Say I promise to donate $1,000 to charity on a ‘heads.’ Then it’s still my decision after the coin toss to comply or to break my promise. Alternatively, beforehand, I could have rigged myself up to some machine of torture to force my compliance – but in a world of free will that too would have been my decision. And therefore in a world without free will it is not my decision. Alex’s argument is deeper and richer than Sapolsky’s, even if the result is the same.  But there is still nothing in our observation of the world either before or after the decision is made that definitively proves or disproves the existence of free will.  Maybe that’s why according to Wikipedia:  “These questions predate the early Greek stoics, and some modern philosophers lament the lack of progress over all these centuries.”

So again I think Alex’s argument, though more compelling, is still not sufficient.

Thank you, Josh Szeps for your input, because you brought us back from the unknowable hall of mirrors to real-world effects that this stuff has on life as it is lived.  So what are the effects on our culture of these discussions? Why did I say at the start of this essay ‘This discussion has profound implications for our future in a world of AI and/or human disillusionment.’ 

I actually said that for two different reasons. One is about design and the nature of mind the other about behaviour and influence. Here goes.

The simpler one for me to consider is the second one. It’s about behaviour and influence. Josh mentioned that he once went to a lecture by a writer who had spoken about the need for aspiring writers to keep getting back up from rejection and disappointment. That inspiration made a positive impact on him. Josh resisted Sapolsky’s arguments – not on logical grounds, but on the practical stance that he believes that an optimistic view of one’s own agency is a good thing. Yes, Josh. 100%! Thank you!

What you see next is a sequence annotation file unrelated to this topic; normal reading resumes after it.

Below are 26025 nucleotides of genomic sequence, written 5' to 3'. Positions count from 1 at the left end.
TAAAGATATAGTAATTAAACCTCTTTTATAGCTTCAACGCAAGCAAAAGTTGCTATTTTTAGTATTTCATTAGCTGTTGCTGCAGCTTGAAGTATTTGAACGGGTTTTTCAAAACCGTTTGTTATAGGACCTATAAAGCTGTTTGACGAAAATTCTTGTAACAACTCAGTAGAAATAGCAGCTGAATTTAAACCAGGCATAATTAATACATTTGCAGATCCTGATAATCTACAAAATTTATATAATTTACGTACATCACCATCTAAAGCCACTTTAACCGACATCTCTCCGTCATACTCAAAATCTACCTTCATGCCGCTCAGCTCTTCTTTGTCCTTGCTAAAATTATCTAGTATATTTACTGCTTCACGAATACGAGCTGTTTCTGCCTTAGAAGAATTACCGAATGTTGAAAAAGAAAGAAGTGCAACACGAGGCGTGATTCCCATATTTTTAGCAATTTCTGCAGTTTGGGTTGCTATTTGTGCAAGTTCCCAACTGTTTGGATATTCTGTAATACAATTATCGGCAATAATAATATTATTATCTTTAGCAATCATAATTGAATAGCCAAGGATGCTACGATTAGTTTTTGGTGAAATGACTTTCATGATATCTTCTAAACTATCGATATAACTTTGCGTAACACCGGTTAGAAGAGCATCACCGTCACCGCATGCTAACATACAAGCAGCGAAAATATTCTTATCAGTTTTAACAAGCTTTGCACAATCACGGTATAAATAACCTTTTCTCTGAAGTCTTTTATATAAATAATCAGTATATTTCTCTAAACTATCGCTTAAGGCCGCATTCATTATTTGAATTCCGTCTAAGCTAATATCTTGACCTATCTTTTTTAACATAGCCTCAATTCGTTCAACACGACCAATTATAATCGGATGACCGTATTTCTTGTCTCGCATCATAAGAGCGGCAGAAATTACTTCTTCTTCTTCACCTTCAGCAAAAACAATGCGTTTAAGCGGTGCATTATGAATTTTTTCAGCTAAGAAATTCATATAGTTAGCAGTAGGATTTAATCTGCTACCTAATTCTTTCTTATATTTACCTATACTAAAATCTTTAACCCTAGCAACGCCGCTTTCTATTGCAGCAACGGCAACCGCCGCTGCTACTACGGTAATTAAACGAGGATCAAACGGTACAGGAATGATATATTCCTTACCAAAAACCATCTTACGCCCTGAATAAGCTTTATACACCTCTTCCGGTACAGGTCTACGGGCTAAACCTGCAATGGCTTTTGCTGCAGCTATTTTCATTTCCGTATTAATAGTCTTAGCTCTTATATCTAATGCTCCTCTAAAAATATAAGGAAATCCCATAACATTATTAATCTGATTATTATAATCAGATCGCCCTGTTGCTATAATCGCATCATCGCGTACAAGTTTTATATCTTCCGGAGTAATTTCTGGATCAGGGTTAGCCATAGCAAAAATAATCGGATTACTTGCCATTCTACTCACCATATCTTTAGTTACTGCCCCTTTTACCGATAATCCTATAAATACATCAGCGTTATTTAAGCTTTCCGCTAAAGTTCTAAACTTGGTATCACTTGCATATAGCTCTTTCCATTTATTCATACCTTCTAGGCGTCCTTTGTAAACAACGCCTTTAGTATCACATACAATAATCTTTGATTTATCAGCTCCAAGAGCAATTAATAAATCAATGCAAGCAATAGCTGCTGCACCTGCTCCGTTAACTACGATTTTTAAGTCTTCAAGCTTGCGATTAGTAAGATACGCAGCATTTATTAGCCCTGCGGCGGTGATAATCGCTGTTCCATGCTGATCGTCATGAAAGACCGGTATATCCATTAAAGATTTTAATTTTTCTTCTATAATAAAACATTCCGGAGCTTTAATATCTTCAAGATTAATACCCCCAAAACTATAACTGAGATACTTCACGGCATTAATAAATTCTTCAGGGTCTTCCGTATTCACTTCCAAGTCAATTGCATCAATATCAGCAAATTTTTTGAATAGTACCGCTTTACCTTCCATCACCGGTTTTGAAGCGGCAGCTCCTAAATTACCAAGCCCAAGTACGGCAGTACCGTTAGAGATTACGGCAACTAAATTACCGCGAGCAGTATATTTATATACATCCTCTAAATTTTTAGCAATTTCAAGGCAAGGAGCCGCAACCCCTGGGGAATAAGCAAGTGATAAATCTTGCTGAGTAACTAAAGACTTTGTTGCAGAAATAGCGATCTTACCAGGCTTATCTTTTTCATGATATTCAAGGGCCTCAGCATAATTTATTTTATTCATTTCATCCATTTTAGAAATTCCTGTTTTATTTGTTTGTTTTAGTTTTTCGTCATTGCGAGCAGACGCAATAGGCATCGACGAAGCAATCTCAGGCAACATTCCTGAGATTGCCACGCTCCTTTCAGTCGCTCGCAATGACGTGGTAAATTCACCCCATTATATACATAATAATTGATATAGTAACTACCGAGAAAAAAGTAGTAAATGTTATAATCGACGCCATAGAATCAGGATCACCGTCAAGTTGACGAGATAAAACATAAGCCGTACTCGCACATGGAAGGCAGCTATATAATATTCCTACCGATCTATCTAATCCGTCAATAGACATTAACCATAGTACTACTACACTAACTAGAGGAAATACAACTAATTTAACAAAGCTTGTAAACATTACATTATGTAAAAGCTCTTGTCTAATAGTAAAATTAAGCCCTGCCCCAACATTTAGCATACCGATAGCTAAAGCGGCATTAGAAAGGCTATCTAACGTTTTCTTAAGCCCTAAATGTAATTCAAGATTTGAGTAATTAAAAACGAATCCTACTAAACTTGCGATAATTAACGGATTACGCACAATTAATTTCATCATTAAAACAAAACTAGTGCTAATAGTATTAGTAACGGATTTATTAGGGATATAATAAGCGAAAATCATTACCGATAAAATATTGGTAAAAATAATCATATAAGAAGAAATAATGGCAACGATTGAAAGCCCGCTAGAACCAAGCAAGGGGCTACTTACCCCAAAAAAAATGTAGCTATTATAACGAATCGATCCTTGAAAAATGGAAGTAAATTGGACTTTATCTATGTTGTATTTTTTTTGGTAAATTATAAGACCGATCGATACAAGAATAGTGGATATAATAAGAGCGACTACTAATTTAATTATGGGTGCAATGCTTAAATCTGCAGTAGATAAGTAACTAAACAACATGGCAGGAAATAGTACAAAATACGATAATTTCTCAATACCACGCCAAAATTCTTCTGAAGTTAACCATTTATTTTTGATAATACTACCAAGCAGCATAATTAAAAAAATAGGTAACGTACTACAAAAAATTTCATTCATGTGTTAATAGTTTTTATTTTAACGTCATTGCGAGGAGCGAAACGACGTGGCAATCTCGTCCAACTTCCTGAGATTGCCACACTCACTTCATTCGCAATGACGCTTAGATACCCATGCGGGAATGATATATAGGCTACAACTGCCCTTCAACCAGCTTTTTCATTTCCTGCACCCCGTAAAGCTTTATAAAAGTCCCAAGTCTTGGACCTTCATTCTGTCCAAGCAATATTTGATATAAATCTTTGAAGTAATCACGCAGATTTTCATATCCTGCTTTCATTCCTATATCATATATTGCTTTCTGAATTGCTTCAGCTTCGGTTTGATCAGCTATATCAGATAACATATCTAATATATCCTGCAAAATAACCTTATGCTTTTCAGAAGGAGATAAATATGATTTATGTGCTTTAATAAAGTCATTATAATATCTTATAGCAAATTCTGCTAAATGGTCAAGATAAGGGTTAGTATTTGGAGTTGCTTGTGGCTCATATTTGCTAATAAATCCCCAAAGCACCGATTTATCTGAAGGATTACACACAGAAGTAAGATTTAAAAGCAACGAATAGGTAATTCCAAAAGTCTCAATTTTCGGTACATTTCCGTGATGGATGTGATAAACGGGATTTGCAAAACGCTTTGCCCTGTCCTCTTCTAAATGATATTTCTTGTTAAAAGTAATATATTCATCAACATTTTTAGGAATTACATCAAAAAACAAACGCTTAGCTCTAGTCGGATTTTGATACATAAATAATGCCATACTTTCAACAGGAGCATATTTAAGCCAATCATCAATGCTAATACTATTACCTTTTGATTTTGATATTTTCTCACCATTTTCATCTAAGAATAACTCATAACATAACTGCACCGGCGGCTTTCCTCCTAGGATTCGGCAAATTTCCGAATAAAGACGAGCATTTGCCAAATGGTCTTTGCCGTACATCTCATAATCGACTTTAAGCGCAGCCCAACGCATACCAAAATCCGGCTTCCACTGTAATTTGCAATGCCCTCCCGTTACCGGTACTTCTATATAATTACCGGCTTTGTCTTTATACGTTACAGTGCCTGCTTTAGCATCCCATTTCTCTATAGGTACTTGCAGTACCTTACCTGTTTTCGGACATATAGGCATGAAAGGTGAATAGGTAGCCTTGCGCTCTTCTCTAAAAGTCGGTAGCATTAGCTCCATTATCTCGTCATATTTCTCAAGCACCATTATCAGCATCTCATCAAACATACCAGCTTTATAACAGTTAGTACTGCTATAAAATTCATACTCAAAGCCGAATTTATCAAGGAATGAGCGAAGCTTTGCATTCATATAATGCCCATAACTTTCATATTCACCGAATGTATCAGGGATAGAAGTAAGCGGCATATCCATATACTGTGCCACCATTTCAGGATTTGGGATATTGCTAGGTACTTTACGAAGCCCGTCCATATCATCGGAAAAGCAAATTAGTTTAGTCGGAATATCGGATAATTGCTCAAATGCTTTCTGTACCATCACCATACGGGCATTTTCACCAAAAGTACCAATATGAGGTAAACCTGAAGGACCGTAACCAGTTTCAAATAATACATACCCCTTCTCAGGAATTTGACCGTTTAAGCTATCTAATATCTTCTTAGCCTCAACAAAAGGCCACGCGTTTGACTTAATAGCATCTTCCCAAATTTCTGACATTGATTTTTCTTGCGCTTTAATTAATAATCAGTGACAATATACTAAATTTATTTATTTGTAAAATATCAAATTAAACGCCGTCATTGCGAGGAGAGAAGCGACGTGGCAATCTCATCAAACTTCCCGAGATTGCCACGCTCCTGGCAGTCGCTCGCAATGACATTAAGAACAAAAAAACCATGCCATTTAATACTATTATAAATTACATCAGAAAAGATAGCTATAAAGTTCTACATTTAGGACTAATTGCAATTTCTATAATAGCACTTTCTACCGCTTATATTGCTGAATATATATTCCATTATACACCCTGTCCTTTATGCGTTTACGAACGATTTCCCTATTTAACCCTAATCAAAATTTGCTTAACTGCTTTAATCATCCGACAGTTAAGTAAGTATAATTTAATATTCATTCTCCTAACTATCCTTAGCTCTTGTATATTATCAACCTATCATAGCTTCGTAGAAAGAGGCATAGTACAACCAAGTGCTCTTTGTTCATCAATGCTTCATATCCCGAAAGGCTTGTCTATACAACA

In last week’s essay, I talked about nihilism and miserable young men. Feed Sapolsky into Nihilism, and you have the perfect vicious circle – downward spiral – perpetual motion generator of depression. Scream with me here, ‘Not only is there no meaning in my life, but I don’t even have the power to disagree.’ Please, please, miserable people. Don’t listen to this stuff! Go sniff a rose! Get drunk! Anything but this! How ironic that someone purporting to deny free will might precipitate suicidal decisions in others!

But apart from the possible effect of the reverberations of that discussion in an uncertain age,  my other avenue of thought wonders about a possible resolution of the discussion itself. Maybe rather than this question being proven by deduction it will be demonstrated by our current experiments with Artificial General Intelligence.

This discussion has implications for machine consciousness, or maybe I should say self awareness.  If we don’t have free will, and perhaps we don’t, then why does the experience of being human feel so much as if we do? There are echoes here of Alan Turing. ‘A computer would deserve to be called intelligent if it could deceive a human into believing that it was human.’ OK, Alan. The world passed that point on 17 June 2022

So, what about the next step on that ladder? If neither humans nor computers have free will, but we humans think we have, then maybe it’s no longer such a big stretch for a computer to think that it has too?

Photos from Unsplash by Robert Anasch (doors), Lyman Hansel Gerona (C3PO) Jens Lelie (forest path) and Nika Benedictova (dice)

Nick James      Posted in:



17 January 2024, Brittany